Ready, Prep… Go! Help Your Yard Spring into the Season

Is your green thumb starting to itch again? It might still be winter for another month, but that doesn’t mean that you can’t start preparing your yard for the coming season. In our latest WFAA segment, water expert Denise Hickey and horticulturalist Patrick Dickinson offered some simple prep steps you can take before the first day of spring.

5 Steps to Spring:  WFAA February Segment

  1. Prune your perennials.

You can will want to prune the perennial plants in your yard before early March so you won’t accidentally cut new growth.

  1. Select a fertilizer if necessary.

Test your soil before buying fertilizer to see if you need any, and if so, what kind is best for your yard’s specific soil. This process only costs $10 through Texas A&M Agrilife and is well worth the money to make sure that you purchase the correct kind. Don’t fertilize yet, though. Fertilization before April can cause weeds to take root and encourage your grass to grow when it is still in danger of a late freeze.

  1. Consider pre-emergent protection.

Applying a pre-emergent seals the top layer of your soil against weeds and helps prevent the need for other chemical use to kill weeds later in the spring and summer. There are many kinds of pre-emergents, including both synthetic and organic options. The most important thing is to apply whichever brand you choose before the growth season and again in September before winter.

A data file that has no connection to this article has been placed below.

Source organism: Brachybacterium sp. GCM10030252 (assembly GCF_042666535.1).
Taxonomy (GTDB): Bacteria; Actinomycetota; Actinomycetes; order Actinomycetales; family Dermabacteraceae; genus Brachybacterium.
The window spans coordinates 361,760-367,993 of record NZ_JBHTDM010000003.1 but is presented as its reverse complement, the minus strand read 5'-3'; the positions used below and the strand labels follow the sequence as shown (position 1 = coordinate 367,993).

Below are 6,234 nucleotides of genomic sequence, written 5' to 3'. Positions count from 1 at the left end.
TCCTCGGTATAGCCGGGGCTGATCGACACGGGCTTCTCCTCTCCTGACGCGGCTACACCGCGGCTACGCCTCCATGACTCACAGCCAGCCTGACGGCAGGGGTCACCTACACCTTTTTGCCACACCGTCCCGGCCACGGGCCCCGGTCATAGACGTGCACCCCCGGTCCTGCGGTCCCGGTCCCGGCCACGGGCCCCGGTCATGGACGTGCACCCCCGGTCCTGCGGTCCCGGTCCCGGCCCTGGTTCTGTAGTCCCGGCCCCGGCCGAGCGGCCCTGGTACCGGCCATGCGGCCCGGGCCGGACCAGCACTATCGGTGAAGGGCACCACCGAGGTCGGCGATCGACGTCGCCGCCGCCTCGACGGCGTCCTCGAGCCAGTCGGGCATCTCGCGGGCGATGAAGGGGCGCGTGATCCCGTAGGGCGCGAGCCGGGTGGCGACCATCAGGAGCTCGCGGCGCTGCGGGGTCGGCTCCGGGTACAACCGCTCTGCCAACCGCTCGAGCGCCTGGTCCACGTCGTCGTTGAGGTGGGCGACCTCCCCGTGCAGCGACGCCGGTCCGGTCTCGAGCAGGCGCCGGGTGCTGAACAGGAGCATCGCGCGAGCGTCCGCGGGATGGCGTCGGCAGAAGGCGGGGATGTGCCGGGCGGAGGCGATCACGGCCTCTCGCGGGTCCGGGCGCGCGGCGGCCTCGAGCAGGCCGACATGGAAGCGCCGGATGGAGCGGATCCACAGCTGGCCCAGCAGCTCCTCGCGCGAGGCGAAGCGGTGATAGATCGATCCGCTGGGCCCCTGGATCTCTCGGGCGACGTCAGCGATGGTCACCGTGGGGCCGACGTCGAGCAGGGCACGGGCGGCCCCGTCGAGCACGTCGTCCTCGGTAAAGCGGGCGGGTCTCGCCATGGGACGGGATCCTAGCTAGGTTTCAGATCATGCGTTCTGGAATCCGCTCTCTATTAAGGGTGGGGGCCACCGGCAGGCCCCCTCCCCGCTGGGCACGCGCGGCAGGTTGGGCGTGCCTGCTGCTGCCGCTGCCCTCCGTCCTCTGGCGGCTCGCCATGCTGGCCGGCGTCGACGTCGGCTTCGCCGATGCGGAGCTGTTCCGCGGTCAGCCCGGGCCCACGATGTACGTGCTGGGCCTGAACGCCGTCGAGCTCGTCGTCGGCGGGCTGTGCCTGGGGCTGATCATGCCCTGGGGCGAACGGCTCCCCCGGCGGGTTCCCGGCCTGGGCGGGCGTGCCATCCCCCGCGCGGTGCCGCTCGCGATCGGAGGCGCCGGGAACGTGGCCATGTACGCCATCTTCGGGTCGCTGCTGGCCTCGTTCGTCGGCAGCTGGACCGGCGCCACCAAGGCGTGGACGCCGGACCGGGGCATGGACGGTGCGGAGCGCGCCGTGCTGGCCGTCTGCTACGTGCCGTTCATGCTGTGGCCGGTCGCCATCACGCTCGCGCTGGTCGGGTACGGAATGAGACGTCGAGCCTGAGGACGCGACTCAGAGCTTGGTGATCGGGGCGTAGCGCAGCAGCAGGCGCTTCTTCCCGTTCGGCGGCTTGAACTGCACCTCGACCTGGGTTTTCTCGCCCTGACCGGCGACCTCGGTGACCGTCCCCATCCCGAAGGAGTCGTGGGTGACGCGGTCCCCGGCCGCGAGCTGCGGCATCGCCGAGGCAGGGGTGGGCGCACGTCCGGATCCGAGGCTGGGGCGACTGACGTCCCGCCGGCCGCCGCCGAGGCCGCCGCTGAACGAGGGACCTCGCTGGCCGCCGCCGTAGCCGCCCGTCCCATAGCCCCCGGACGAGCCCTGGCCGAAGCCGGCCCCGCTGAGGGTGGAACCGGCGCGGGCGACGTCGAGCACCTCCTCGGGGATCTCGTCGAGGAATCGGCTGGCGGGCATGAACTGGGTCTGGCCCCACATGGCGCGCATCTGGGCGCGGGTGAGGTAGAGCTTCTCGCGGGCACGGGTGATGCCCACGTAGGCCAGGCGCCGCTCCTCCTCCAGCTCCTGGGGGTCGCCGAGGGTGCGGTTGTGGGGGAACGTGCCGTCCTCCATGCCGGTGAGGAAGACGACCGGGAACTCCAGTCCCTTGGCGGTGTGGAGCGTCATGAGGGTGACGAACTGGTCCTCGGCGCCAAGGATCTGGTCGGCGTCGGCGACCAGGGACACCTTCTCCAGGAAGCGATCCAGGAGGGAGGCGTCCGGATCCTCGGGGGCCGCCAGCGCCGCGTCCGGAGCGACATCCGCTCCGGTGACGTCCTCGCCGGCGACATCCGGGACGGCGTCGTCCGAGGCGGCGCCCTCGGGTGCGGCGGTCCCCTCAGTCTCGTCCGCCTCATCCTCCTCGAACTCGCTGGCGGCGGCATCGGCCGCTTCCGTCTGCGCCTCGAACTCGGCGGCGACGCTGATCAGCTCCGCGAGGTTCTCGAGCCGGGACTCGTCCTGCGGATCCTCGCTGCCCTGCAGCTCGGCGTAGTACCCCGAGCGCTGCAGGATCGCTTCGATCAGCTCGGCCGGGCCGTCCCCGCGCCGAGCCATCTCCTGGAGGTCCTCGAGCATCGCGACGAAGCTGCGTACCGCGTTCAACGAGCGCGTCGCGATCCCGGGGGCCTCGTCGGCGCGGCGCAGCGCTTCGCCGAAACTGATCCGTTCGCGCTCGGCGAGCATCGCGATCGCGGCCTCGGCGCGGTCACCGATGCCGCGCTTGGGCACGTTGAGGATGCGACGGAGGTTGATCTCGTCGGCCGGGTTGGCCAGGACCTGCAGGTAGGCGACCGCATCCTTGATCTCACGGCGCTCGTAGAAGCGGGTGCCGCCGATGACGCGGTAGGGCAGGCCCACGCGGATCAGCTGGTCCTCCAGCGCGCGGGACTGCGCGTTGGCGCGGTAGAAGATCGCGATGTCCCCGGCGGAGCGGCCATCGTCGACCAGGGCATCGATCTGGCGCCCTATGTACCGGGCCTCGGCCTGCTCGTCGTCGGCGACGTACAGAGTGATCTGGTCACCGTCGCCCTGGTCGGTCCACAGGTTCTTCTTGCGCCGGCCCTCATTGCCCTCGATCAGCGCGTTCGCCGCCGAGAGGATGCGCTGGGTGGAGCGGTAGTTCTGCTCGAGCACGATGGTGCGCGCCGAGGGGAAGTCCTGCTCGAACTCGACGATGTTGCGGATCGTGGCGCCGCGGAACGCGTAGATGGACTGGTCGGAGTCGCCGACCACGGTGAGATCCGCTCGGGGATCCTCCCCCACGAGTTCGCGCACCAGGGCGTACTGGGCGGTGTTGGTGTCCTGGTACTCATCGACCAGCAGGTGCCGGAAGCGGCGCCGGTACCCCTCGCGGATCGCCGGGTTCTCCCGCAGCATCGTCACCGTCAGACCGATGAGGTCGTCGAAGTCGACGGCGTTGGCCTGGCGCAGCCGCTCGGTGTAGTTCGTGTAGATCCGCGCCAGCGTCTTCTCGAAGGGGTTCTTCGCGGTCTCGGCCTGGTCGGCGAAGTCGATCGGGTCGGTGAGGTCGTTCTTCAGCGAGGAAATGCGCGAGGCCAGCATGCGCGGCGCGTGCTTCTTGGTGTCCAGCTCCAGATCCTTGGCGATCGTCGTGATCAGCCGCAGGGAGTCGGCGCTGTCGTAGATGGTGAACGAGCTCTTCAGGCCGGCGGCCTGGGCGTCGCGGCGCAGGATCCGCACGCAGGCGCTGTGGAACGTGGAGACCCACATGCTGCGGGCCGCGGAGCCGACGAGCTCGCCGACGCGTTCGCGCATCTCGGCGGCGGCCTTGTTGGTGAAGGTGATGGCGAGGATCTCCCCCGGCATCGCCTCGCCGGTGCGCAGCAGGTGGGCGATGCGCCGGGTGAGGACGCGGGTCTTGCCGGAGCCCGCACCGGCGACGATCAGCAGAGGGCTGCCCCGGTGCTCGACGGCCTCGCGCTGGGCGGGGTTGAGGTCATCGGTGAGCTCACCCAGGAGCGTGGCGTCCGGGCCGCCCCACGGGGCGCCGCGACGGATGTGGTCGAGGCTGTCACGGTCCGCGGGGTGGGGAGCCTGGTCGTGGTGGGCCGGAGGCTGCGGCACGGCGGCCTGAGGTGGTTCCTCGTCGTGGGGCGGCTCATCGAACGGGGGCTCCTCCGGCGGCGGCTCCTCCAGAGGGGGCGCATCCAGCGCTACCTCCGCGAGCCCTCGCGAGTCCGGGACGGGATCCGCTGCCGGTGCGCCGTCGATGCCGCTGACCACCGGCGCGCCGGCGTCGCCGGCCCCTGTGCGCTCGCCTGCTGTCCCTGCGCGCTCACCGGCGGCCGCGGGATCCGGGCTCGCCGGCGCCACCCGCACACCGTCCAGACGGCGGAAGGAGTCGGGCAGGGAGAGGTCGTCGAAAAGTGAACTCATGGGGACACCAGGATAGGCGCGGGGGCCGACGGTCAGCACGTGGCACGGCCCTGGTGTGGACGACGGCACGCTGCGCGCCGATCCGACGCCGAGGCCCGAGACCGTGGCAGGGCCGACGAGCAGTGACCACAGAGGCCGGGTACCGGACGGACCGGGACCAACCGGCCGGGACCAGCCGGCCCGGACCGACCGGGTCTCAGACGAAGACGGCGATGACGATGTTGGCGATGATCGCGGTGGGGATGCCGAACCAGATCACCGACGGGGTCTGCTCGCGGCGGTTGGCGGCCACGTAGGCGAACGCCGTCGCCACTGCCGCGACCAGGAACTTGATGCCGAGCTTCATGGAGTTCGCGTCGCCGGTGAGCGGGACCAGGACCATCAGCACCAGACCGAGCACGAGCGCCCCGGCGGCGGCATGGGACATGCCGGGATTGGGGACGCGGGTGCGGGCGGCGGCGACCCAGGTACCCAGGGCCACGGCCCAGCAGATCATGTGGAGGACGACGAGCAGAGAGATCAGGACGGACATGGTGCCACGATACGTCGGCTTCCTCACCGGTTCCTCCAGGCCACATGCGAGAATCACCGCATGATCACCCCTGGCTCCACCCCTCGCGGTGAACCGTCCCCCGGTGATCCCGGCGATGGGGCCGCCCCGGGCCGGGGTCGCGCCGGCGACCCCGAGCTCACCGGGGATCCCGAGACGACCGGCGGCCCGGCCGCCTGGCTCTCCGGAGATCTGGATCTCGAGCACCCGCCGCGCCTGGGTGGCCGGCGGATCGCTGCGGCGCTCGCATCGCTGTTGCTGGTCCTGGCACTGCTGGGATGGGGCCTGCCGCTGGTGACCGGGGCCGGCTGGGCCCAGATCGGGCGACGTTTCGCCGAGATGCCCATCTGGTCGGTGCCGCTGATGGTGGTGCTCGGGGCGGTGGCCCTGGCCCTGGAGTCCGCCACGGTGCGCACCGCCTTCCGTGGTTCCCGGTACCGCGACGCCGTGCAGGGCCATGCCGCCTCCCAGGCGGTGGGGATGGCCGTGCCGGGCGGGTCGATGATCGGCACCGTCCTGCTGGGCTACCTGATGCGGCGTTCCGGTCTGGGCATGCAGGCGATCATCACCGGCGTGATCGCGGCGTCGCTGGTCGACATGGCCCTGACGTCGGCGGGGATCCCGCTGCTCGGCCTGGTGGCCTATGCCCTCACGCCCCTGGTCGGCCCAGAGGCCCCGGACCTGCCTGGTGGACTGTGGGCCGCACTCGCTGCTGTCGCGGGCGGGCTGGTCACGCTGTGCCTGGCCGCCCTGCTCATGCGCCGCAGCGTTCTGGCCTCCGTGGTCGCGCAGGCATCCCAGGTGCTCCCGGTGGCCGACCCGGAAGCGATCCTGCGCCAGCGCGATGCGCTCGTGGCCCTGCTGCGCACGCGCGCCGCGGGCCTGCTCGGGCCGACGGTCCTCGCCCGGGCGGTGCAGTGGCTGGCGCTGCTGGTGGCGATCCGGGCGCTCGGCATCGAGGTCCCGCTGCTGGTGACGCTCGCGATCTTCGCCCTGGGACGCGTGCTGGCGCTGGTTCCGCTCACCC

1. Mulch and spread.

If you still have leaves on your yard, now is the perfect time to mulch them. Don’t trash or throw away what you can collect and use as mulch. Place the gathered leaves over your garden and landscape beds and then layer mulch over the top of them. The leaves will decay and along with the mulch will enrich your soil.

  1. Water wisely.

Until your grass begins to green, you do not need to water it. Once it does begin to green (after the last frost), limit watering to no more than an inch per week. When watering your grass, it is best to water less often, and irrigates using the cycle-soak method. This stimulates your lawn’s roots to grow deeper to withstand the hot, dry summer months.

It is also best to water in the morning, not between 10 am and p.m. when the sun evaporates the water. If in doubt about whether to water or wait, sign-up for WaterMyYard recommendations ortry using a moisture meter to determine if additional irrigation is needed.

For more tips to put spring in your step, check out www.WaterUniversity.Tamu.Edu and www.WaterMyYard.org to know when to water, and when to wait.